The Carnivore Diet has exploded in recent years, thanks largely to it receiving the ‘Joe Rogan stamp of approval’. Behind the movement are medical doctors like Shawn Baker and Paul Saladino, both of whom have written books on the diet and profess the incredible effects it has had on their own health and thousands of their followers. But with other health professionals telling us to limit our red meat intake or even stamp it out altogether, can a meat-only diet actually be good for you? Could animal-based eating be the key to good health that our ever-worsening public health has been lacking?
What is a Carnivore Diet?
A carnivore diet is, as the name implies, a diet that consists entirely of animal-based foods. Animal-based foods include meat, eggs, fish, and certain dairy products, and exclude all other foods – fruit, vegetables, grains, and nuts. Normally, an individual subscribing to the diet will eat 1-3 meals per day within a 6-10 hour window to also incorporate the benefits of intermittent fasting. Similar to the high-fat, low-carb Ketogenic diet, the Carnivore Diet takes this one step further by excluding carbohydrates altogether and only incorporating animal fats.
This way of eating stems from the idea that our primate ancestors evolved thanks to their increased meat consumption, and that high-carb diets are to blame for the abundance of chronic disease in today’s society. One key argument for the diet is that throughout recorded history, there are numerous examples of cultures and tribes that only ate meat yet lived remarkably healthy lives. These tribes include the Inuit of the Canadian Arctic, who thrived on fish, seal, walrus, and whale meat, and the Maasai tribes of Eastern Africa, who consumed meat, milk, and blood. Even our physical evolution points to the importance of meat-eating, with evidence showing our digestive system is more similar to carnivorous animals than to other plant-eating species.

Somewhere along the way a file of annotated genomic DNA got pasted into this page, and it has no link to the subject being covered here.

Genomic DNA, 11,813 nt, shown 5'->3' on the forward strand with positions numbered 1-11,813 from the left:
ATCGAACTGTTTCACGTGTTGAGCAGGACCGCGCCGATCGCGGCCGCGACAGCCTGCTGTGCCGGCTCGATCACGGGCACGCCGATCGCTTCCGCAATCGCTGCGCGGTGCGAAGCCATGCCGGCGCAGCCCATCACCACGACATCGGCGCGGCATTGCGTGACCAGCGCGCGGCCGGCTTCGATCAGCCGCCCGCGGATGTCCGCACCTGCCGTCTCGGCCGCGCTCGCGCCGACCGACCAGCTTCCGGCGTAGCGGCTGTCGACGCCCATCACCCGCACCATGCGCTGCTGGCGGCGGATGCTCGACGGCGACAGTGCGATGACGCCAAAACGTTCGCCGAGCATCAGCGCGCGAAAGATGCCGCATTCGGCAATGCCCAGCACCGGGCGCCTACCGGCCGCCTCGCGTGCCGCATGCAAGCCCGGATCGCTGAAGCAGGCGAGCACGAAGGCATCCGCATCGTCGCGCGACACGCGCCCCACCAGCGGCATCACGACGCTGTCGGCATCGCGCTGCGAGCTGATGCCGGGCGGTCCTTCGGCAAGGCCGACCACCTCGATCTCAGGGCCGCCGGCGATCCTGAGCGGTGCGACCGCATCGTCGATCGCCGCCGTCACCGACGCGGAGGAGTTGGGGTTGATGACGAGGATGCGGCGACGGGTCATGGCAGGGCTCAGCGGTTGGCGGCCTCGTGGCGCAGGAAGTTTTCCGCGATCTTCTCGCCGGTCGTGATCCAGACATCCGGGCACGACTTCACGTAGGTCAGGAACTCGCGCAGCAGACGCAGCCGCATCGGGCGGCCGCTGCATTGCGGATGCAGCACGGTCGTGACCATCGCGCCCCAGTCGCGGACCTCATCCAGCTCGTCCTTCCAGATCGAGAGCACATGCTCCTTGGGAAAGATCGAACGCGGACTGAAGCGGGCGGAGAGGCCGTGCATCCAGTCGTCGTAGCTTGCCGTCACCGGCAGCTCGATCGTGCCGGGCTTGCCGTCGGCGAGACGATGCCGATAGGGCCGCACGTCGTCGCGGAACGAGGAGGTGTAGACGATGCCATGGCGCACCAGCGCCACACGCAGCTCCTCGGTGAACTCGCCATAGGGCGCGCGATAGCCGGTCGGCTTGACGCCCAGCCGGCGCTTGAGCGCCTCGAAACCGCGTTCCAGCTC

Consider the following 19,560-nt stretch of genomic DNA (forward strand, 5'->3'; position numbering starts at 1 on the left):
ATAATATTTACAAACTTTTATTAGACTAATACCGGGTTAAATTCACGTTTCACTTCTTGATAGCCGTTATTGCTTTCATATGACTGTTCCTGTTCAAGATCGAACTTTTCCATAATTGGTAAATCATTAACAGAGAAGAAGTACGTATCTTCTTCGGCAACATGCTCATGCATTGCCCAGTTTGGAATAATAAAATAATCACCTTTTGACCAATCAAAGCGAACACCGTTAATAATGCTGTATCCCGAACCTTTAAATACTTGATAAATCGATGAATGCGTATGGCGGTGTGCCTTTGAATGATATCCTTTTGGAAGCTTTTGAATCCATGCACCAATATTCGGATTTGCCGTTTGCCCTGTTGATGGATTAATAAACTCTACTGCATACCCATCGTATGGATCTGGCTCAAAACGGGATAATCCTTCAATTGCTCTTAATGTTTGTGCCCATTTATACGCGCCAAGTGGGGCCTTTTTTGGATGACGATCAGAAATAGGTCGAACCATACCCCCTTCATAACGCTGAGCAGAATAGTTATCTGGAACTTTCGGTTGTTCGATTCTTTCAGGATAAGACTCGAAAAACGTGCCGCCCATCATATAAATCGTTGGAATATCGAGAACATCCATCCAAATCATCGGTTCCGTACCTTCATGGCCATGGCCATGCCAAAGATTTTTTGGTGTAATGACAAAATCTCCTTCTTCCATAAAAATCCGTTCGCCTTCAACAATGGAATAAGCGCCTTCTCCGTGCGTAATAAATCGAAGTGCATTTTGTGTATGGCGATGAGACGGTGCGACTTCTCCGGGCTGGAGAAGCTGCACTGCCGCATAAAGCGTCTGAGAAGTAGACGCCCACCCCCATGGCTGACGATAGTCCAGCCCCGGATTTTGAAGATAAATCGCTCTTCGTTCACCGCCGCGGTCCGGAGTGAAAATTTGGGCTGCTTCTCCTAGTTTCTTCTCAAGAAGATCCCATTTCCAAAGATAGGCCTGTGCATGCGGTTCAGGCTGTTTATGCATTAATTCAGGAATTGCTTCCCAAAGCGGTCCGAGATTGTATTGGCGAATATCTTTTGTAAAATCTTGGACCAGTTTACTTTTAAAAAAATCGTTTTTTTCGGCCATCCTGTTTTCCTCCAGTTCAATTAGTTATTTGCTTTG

While conventional nutritional guidance suggests that red meat and processed meat is detrimental to our health when eaten in large amounts, Carnivore Diet experts refute this claim. Instead, they insist that eating meat brings immense and proven benefits for our health.
Benefits of the Carnivore Diet
The purported benefits of the Carnivore diet are eye-opening, to say the least. People who have taken on the diet (this writer included) have reported incredible short and long term benefits after making the switch to an animal-based diet. And while your doctor may cringe at you eating only meat, the anecdotal and researched benefits may outweigh the awkward conversations. These benefits include:
Now I know what you’re thinking, eating fatty meats all day is a sure-fire way to get fat. In reality, that’s highly unlikely. You see, without carbs in your diet you don’t get the blood sugar spikes you would otherwise get. Without these insulin spikes, your body doesn’t receive the trigger to store incoming calories as body fat.
Furthermore, you would need to eat A LOT of meat to put yourself into a caloric surplus. Plus, protein and fats are very satiating, meaning they keep you feeling full for longer. helping to maintain a caloric deficit. Putting all of this together, and weight loss is a certainty on the Carnivore Diet.
Many who take on the Carnivore Diet do so in an attempt to cure a chronic illness. While many of these accounts are anecdotal, dieters have reported being cured of auto-immune diseases, Chrone’s disease, depression, chronic inflammation, diabetes, IBS, and heart disease. It is important to note that these are just accounts from people on the diet, and more scientific analysis and study is needed to back up any of these claims.
Boosted Energy Levels
One of the most remarkable benefits experienced on the Carnivore Diet was the serious energy boost you receive. On a normal, relatively healthy Australian diet, we’d be reaching for a cup of coffee in the morning to wake us up and in the afternoon at work to keep us awake. A week into the carnivore diet, however, and our need for coffee completely vanished. As it turns out, this relates back to the former point. Without the blood sugar spikes throughout the day, you don’t experience the subsequent crashes and my body entered ketosis, burning fat as an energy source instead of carbs.